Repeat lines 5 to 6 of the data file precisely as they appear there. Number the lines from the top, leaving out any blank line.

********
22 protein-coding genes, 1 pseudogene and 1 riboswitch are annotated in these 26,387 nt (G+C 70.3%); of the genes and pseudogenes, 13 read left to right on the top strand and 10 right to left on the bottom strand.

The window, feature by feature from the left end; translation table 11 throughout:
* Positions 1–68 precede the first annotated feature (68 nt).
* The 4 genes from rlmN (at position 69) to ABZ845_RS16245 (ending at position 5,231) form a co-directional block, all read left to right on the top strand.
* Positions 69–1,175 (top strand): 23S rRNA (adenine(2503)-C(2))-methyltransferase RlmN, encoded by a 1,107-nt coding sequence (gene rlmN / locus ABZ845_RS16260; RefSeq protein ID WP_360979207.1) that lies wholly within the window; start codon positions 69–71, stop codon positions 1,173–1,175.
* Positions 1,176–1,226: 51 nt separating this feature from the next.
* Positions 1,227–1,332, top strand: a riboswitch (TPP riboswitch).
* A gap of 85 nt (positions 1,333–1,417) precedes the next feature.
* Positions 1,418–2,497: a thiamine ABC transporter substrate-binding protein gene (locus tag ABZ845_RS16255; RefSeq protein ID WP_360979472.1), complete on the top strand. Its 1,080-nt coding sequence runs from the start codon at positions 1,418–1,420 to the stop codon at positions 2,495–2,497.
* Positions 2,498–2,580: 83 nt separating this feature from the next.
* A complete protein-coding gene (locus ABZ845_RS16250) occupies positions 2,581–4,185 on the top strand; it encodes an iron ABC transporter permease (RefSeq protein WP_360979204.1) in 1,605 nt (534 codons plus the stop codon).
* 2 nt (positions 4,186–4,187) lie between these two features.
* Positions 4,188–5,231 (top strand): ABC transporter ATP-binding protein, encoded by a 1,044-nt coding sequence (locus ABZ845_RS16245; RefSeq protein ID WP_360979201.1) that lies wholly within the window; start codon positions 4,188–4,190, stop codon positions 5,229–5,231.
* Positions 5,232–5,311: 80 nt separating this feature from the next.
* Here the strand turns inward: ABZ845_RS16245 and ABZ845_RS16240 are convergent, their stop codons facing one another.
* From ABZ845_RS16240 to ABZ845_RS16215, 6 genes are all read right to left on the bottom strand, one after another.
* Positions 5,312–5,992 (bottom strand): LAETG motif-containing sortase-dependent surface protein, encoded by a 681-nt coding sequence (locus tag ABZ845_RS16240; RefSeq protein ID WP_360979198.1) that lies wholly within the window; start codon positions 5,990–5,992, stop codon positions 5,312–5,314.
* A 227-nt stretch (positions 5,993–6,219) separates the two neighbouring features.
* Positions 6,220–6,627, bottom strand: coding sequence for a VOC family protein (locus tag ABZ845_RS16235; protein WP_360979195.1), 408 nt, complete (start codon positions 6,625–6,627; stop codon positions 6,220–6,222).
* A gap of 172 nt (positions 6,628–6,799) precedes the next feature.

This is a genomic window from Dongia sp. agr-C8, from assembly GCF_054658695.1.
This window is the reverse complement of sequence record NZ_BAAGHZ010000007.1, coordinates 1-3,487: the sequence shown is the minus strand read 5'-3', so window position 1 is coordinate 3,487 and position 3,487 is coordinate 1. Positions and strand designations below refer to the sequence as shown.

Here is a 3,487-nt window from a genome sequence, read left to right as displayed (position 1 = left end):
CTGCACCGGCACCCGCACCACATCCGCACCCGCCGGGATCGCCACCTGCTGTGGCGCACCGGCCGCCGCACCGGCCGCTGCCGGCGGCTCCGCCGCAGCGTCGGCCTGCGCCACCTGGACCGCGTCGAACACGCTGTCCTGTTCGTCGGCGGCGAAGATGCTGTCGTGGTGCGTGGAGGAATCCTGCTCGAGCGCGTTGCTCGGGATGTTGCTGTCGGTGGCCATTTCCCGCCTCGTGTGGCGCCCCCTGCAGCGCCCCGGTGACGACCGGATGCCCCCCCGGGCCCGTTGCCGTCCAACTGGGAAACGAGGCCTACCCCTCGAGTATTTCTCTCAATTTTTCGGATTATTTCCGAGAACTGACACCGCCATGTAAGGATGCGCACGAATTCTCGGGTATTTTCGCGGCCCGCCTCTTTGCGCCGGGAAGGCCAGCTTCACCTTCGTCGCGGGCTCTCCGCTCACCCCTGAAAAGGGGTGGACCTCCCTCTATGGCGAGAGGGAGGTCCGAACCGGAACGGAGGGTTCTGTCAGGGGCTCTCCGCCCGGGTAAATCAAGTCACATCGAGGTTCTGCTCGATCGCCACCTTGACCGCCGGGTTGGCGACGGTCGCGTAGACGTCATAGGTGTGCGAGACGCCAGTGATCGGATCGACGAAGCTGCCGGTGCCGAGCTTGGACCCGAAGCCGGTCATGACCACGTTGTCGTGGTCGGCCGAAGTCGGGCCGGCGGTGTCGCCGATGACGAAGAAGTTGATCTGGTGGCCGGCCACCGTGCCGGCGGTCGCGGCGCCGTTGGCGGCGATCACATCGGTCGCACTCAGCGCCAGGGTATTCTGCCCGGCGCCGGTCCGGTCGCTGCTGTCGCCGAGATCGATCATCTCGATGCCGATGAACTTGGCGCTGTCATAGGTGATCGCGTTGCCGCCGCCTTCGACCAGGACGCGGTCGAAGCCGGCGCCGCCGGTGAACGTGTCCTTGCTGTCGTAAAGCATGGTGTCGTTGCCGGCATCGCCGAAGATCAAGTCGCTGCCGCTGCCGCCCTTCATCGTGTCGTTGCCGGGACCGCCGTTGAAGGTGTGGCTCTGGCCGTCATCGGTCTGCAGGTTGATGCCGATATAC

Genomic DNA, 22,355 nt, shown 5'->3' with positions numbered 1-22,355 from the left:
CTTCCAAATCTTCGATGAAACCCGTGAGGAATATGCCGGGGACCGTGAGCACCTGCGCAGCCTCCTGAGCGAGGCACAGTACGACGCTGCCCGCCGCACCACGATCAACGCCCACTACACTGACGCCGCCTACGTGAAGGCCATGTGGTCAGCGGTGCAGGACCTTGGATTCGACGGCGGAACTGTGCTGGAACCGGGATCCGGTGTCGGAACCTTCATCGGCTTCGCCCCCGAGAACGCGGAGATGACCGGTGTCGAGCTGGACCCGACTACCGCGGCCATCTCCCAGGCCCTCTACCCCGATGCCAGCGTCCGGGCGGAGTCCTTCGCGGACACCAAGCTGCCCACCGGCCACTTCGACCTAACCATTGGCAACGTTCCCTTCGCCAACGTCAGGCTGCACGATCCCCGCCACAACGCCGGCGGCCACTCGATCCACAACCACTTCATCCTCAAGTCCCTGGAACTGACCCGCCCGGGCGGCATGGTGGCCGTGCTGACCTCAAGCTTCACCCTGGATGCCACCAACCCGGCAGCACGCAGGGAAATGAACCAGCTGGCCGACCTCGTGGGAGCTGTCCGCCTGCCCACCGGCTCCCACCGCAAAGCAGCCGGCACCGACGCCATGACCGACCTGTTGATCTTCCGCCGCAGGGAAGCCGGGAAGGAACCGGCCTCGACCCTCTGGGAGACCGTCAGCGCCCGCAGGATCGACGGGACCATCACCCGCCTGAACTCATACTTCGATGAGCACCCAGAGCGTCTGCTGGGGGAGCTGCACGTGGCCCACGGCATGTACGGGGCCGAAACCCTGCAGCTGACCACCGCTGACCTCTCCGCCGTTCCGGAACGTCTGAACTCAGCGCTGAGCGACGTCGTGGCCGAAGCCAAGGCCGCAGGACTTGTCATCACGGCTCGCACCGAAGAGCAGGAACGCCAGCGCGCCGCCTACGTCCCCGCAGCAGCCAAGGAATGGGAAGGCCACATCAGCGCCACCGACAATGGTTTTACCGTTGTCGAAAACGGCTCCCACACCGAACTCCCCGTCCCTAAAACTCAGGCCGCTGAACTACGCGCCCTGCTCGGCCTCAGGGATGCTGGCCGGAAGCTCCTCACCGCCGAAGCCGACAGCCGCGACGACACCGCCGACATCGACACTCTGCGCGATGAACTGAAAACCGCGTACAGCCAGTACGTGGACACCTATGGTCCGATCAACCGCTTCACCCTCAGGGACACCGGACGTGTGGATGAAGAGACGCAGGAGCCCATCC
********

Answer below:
* Positions 69–1,175 (top strand): 23S rRNA (adenine(2503)-C(2))-methyltransferase RlmN, encoded by a 1,107-nt coding sequence (gene rlmN / locus ABZ845_RS16260; RefSeq protein ID WP_360979207.1) that lies wholly within the window; start codon positions 69–71, stop codon positions 1,173–1,175.
* Positions 1,176–1,226: 51 nt separating this feature from the next.